We know the goal, and yet we make no serious progress toward it. Hm. Well, I do think that humility plays a role in this, but I think the impasse actually arises from a wrong mindset. The Christian nature is portrayed as something which is bestowed upon the believer at conversion, not as something that must be progressed toward through further work. We are now by nature loving or patient or kind or content, just by dint of having believed, and any lack of such things in our day-to-day lives is simply a failure to live up to those qualities now embedded in us, not an actual lack of them.

I view my own conversion differently, as a shift in potential and in allegiance. At that point it became possible for me to become more like Jesus, and I had allied myself with his example of what it means to be fully human. There were still long years of work ahead, more yet to go, and the job will never be done. But at least a path had been cleared.


The word “done” is becoming more important to me, nearly a guiding principle at this point. I’d like to prune my affairs to the bare minimum, partly to open up room for new things, partly to eliminate inertia, i.e. stopping doing the things I do only because I’ve always done them. I look at more and more things I’m engaged in, trends I’ve followed, practices I’ve continued, and ask myself: am I done with this?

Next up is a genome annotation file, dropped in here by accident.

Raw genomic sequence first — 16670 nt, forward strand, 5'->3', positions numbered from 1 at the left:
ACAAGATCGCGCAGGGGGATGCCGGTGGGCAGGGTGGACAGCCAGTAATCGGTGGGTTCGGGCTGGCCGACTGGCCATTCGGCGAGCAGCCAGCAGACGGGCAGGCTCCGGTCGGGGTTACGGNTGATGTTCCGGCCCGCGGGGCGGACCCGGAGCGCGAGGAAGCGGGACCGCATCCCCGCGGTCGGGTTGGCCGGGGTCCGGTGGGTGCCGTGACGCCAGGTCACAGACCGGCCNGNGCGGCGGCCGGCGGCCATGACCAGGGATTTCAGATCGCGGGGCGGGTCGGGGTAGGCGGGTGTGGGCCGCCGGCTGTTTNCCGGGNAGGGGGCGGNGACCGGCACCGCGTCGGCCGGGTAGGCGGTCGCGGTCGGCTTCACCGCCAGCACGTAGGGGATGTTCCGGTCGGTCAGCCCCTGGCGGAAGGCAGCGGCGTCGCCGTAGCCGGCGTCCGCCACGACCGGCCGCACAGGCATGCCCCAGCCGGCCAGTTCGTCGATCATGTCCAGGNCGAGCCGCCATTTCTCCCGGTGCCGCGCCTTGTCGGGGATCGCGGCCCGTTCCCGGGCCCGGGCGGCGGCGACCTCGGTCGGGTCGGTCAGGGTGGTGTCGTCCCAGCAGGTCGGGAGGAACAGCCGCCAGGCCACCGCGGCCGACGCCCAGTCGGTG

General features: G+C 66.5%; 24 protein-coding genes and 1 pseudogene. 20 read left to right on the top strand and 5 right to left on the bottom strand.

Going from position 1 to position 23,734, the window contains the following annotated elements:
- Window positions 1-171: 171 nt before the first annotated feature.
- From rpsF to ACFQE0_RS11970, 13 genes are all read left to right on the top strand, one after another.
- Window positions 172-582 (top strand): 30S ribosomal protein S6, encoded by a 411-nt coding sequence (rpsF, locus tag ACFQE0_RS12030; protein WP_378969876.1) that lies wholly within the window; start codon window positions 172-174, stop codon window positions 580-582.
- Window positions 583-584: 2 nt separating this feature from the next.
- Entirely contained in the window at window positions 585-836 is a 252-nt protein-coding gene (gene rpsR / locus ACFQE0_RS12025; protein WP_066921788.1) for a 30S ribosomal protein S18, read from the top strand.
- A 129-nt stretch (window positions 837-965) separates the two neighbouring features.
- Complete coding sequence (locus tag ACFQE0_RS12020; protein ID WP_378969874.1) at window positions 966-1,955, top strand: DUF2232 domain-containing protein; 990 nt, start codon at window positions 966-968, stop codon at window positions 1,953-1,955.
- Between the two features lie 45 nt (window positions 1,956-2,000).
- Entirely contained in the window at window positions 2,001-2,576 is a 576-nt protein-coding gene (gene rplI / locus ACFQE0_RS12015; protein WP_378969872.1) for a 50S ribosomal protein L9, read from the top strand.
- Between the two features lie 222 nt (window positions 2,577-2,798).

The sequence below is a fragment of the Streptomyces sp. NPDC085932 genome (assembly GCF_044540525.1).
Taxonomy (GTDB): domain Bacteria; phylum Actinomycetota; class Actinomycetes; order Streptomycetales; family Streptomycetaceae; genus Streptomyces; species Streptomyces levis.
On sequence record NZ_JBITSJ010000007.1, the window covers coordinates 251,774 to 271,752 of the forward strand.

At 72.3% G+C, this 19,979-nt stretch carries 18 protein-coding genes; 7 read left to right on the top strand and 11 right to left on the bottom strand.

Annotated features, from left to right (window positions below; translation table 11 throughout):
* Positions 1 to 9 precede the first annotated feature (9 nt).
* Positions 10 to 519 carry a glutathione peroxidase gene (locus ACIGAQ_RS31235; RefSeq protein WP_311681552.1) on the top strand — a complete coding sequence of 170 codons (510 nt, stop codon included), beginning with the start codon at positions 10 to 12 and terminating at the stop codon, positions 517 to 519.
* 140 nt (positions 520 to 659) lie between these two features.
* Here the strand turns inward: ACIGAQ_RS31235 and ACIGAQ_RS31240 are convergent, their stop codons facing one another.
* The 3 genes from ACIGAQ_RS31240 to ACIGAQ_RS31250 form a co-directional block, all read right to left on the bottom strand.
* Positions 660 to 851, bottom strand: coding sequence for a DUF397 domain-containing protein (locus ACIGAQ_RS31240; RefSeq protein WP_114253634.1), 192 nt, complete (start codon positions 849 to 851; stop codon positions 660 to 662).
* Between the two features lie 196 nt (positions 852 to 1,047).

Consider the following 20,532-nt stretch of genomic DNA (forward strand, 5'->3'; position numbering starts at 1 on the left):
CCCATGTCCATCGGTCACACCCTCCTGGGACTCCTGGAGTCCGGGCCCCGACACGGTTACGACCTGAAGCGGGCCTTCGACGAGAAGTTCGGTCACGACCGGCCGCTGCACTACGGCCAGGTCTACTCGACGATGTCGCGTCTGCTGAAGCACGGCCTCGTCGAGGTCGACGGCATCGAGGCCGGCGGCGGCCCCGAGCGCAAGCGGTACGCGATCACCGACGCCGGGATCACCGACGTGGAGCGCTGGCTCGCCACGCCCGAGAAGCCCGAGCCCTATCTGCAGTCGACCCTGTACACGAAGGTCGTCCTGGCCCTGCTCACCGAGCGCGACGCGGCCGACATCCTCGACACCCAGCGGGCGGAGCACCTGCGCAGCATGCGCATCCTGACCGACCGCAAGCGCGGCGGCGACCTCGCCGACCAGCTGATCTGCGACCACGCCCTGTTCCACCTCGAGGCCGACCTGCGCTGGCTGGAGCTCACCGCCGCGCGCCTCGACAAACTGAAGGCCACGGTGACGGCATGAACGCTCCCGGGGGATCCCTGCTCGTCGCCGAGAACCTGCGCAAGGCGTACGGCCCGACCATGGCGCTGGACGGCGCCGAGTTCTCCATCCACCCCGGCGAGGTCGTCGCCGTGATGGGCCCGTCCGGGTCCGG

A couple of years back, after a stretch of public discussion about the “nones”—those who claim to be affilated with no religion—Joshua Packard published his research into the “dones”, those who still identify as Christian but have given up on the institutional church. As a topic of discussion it never really caught traction, but that may be because the “dones” have simply moved on and are not compelled to make any noise about it. George Bernard Shaw tells this story:

I was about five at the time, and I was standing at my father’s knee whilst he was shaving. I said to him, ‘Daddy, why do you shave?’ He looked at me in silence, for a full minute, before throwing the razor out of the window, saying, ‘Why the hell do I?’ He never did again.”

I think we may be nearing a tipping point with churches. At the last few I attended there was a growing sense of “why exactly are we doing this again?”, and the standard answers were wearing thin. That may have been solely in my imagination, but I don’t think so. Over the past ten years both white evangelical and white mainline protestants have lost 25% of their numbers, white Roman Catholics 33%. Ten years! How many more yet attend who won’t have a good answer to the question when they get around to asking it?

I’m thinking about this because I finally made it to a meditation retreat this weekend, my first. Leading up to it I was vaguely hoping for an excuse to cancel, but decided to fight that impulse. The Friday evening session was fine, but on the hour-long drive home I was struggling with a feeling, still vague, that I didn’t want to go back. I did, though, and the first segment on Saturday was also fine. But during the silent portion I had a growing feeling: I do not want to be here. So at the first break I packed up my gear and left for home.

Now, there’s a lot that needs unpacking in there, and I need to be very careful as I unpack not to err on the side of self-justification or self-flattery. One of the basic instructions to novice meditators is to be prepared to unexpectedly dredge up powerful emotions, and that staying with them is the path through. There’s a strong possibility that I had encountered exactly such a situation, should have stuck with it, and am rationalizing my decision to leave.